The Black & White

Students need more spots to study during lunch

Graphic by Jenny Lu.

Graphic by Jenny Lu.

Graphic by Jenny Lu.

By Ella Atsavapranee

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As soon as the lunch bell rings, I rush down to the library to cram for my next test. But when I get there, I encounter a nightmarish—but all too common—sight. All of the lights are off and the door is locked, which can only mean one thing: the media center is closed for 5th and 6th lunch.

With the constant flow of schoolwork and standardized tests that accompany junior year, I often rely on the extra 45 minutes of my lunch period to prepare for a test or finish homework. Opting for a study period in the library instead of lunch helps me effectively manage deadlines and exams.

But when the media center is closed for classes or testing, it’s difficult to find a quiet place to study. The cafeteria and hallways are usually too crowded and hectic to serve as a study space because students constantly walk around and socialize.

Even when the media center is open, the conditions aren’t ideal. Since many students gather in the library, it often becomes crowded very quickly. The media center also has a strict “no food or drink allowed” policy, so students can’t eat or drink anything while working. This leaves me with a dilemma: do I study in the media center and sacrifice my lunch, or eat in the hallway while trying to study amidst the chaos?

To remedy this, Whitman administrators should allow students to spend their lunch period in available classrooms where they can study and eat, designating these spots at the beginning of the semester. Students shouldn’t have to give up eating lunch just to study in the media center before their next period.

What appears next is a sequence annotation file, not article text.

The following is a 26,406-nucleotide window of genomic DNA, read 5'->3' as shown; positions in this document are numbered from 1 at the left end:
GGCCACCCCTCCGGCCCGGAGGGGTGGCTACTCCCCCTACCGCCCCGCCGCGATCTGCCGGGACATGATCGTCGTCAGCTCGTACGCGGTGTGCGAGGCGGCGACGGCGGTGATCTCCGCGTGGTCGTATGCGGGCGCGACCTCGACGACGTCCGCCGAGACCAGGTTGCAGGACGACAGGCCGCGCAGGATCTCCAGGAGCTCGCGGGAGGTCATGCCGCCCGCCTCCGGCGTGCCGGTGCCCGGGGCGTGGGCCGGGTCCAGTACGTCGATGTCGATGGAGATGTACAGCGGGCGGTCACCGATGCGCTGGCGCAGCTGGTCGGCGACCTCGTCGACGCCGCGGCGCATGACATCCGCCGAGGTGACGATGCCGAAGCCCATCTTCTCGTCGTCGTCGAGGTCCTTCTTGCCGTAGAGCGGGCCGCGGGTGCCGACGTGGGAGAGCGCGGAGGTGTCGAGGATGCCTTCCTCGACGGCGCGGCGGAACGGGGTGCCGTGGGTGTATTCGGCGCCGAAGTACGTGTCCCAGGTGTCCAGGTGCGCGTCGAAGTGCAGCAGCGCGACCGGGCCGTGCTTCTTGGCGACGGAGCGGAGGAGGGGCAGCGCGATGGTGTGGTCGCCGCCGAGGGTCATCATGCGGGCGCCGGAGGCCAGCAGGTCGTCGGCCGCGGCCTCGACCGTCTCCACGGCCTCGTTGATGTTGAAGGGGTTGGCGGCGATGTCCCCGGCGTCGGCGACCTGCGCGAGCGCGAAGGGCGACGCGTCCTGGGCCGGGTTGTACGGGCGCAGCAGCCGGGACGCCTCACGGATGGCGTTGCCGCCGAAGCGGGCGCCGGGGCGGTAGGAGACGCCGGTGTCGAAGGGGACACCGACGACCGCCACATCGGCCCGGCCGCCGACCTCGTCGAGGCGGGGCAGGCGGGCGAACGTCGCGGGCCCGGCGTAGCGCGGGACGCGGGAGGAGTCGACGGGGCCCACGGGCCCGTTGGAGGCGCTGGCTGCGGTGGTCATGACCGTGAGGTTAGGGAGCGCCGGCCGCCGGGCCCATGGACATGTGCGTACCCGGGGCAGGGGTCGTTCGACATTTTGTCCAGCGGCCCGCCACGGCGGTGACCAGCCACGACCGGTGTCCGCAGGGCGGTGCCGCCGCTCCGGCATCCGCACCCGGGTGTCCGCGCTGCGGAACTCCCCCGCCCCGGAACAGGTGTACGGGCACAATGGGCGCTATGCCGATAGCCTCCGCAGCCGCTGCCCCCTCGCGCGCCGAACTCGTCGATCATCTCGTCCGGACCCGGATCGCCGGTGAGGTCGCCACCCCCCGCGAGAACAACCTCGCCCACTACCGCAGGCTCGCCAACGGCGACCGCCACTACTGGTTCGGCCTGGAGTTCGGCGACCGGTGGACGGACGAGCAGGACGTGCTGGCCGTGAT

Other study spaces around the school would allow students to be productive despite media center closures or distractions.

Although some teachers allow students in their classrooms during lunch, students usually aren’t allowed in classrooms without the teacher’s permission. Students also have the option to study in the CCIC, but like the media center, it’s often crowded or closed for college visits. Designating specific classrooms to serve as lunchtime study rooms would make these spaces regularly available to students.

Lunchtime is the only break students have from scheduled academics. Let’s help students recharge mentally and nutritionally. Quiet spots where students can study and eat would ensure a more healthy and productive lunch period.

About the Writer
Ella Atsavapranee, Opinion Editor


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1 Comment

One Response to “Students need more spots to study during lunch”

  1. Orville youmooma on November 30th, 2017 4:55 pm

    I really like this article it gives nice details and puts up good reasons. I strongly agree with your debate on this subject.

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